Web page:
View from Brussels: MEPs call for funding focus to favour green transport
Major European transport infrastructure projects should focus on sustainable methods of travel in order to get funding from the EU’s budget, lawmakers said last week. Better military links and fewer delays are also on the wishlist.
Transport is one of the more visible proofs of Europe-wide harmony and unity. Intercity train travel and ferry links are physical reminders of how open borders now are. Conversely, dysfunctional transport networks also highlight any problems that exist.
That is why members of the European Parliament’s transport committee want to make sure that governments are directing enough funding to rail and sail projects, instead of just focusing on traffic-clogged highways.
Big infrastructure projects are governed by the EU’s Trans-European Transport rules (TEN-T), which lay out criteria that determine what is eligible for millions of euros in public money. TEN-T funding normally triggers a big injection of private capital.
Ongoing projects that are underpinned by EU cash include Rail Baltica, which hopes to link Warsaw to Tallinn by high-speed rail, the record-breaking Brenner Base Tunnel and the Madrid-Lisbon railway line.
TEN-T is up for renewal though, and MEPs will have their say on the updated rules. Lawmakers are keen to tag the funding with sustainability criteria, as well as other EU-wide objectives that transport can help achieve.
Greenhouse gas emissions in Europe are falling in every sector apart from transport, where roads are the main culprit. Further electrification of transport links is seen as a sure-fire way to cut pollution output.
That is why transport committee lawmakers voted in favour of all TEN-T core rail lines being electrified, which would allow all passenger trains to travel at 160 kilometres an hour and all cargo to top 100km/h.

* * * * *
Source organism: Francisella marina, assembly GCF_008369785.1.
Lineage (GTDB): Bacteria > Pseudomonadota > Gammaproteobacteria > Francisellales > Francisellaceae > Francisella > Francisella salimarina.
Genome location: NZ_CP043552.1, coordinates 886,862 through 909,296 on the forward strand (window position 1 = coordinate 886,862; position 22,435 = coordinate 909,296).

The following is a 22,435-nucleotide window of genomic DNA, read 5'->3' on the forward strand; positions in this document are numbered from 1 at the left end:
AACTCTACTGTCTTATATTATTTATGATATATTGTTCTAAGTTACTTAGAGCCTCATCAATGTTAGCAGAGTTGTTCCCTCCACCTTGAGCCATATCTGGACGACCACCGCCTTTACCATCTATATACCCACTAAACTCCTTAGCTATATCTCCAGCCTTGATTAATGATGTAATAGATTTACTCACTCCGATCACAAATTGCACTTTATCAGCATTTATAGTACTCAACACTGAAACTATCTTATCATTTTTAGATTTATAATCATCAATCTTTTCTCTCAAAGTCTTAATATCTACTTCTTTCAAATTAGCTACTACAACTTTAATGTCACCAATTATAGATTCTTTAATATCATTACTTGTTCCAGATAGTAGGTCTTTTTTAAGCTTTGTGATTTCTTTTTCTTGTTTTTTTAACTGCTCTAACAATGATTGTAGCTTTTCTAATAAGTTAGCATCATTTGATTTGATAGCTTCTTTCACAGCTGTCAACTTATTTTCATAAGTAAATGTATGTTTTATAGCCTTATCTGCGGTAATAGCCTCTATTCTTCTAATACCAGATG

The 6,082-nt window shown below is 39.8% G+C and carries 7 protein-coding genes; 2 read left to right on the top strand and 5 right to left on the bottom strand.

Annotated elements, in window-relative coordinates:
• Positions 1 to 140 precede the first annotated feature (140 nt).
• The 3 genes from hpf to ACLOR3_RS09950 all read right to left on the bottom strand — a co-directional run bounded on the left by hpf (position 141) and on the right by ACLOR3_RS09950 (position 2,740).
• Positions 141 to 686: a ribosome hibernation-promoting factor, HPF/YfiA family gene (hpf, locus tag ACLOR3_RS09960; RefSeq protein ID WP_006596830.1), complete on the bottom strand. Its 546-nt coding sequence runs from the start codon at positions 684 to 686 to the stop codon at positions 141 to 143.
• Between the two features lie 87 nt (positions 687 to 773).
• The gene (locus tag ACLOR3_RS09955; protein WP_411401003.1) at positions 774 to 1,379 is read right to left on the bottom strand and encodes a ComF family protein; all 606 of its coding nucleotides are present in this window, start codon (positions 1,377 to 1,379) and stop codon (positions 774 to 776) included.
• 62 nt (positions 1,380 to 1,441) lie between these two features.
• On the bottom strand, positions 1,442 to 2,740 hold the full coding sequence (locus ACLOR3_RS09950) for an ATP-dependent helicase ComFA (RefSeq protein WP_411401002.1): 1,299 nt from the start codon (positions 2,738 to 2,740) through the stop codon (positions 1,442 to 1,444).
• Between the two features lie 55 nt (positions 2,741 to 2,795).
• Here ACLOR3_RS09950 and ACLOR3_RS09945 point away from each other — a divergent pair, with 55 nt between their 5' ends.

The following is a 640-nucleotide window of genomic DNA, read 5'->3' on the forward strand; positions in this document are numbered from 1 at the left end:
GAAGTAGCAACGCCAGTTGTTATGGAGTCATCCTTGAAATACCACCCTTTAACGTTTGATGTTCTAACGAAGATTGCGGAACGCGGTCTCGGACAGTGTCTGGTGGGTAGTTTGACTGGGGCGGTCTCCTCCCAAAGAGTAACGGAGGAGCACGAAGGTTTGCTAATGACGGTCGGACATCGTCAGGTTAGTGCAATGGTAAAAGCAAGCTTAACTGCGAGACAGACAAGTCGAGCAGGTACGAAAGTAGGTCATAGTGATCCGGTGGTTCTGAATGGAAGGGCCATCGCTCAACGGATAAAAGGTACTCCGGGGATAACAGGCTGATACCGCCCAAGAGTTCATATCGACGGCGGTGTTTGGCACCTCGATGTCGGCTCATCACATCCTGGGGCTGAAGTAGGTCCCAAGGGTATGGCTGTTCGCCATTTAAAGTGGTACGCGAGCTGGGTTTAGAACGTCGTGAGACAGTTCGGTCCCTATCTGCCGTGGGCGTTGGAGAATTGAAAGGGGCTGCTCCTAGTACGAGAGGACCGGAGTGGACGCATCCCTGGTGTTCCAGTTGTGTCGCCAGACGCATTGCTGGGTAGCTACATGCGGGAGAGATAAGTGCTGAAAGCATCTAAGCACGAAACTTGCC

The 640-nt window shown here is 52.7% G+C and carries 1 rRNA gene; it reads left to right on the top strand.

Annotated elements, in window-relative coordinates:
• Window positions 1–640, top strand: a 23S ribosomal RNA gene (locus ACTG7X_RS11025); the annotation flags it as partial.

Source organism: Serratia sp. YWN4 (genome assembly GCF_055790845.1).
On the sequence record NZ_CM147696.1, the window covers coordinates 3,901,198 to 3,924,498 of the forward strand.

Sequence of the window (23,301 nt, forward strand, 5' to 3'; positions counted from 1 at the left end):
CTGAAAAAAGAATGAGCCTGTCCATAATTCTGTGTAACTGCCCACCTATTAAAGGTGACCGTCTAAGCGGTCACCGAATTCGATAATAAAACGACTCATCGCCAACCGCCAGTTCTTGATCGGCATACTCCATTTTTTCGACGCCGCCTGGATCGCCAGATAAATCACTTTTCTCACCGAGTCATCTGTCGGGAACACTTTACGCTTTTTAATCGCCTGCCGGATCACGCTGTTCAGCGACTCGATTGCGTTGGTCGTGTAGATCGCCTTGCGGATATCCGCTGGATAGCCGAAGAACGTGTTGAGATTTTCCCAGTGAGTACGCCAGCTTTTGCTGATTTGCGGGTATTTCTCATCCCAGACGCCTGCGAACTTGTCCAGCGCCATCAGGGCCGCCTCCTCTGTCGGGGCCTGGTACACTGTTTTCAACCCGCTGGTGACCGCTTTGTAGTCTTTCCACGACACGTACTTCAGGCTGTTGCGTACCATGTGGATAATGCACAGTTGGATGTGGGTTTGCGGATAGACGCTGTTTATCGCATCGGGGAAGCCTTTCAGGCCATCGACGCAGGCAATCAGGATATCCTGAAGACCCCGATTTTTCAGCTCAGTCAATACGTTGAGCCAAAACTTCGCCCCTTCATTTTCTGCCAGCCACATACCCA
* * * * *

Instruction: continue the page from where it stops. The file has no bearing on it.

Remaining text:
MEPs say that all intermodal transportation should be carried out by train, inland waterway or shipping, and that roads should only be used for the last mile or when other transport options are not possible.
Their updated rulebook also says that all border crossings done by rail should be done in 15 minutes or less, which would be a mighty achievement for a sector that is unfortunately notorious for getting jammed up by red tape and bureaucracy.
“It is ambitious, but necessary if we want to succeed in shifting traffic from road to rail,” said Barbara Thaler, an MEP who helped write the updated proposal.
Funding will also be contingent on national governments drafting mobility plans that incorporate active mobility such as cycling and walking. This process will have to be completed by 2025.
In a carrot-and-stick approach, MEPs say that if major projects are not completed by certain deadlines – 2030 in the core network and 2050 across the wider network – the European Commission should be allowed to open legal cases where necessary.
“We are facing too much delay on the ground; Europe is starting to lag behind our international competitors, and the Union is suffering from too little investment and a lack of political will from the member states,” said another MEP, Dominique Riquet.
That point in particular could be a sticking point when lawmakers have to negotiate an agreement on the TEN-T reform with government delegates, who are likely to push back hard on any talk of punitive measures.
MEPs said that transport links with third-party countries at the EU’s borders should also be prioritised. In particular, lawmakers cite Ukraine – currently defending itself against an illegal invasion by Russia – and Moldova, which is struggling to ward off Kremlin influence.
The committee backs a plan to cut all funding and development of transport links with Russia and its ally, Belarus, as well as excluding non-EU construction companies from TEN-T projects if the Commission says they are a security risk.
Russia may not be the only target of the latter point, as China is also heavily involved in transport network expansion, particularly in the Western Balkans. This might complicate an already tense relationship if enacted.
Military mobility must also be considered when planning major infrastructure projects, according to MEPs. Short-notice troop movements should be facilitated across borders and the Commission will be asked to come up with an assessment of needs.
This point might again prove contentious among some member states, particularly those in the east of Europe that have an unpleasant history of troop movements across their territory.
Hungary in particular, which has blocked more ambitious attempts to provide EU-level military assistance to Ukraine, might see that proviso as too much for its liking.
A full sitting of MEPs is scheduled this week to give the transport committee the green light to enter talks with governments later in the year. Lawmakers will hope to broker a final deal by the end of the year or at least before March 2024 when campaigning for that year’s elections will kick off.
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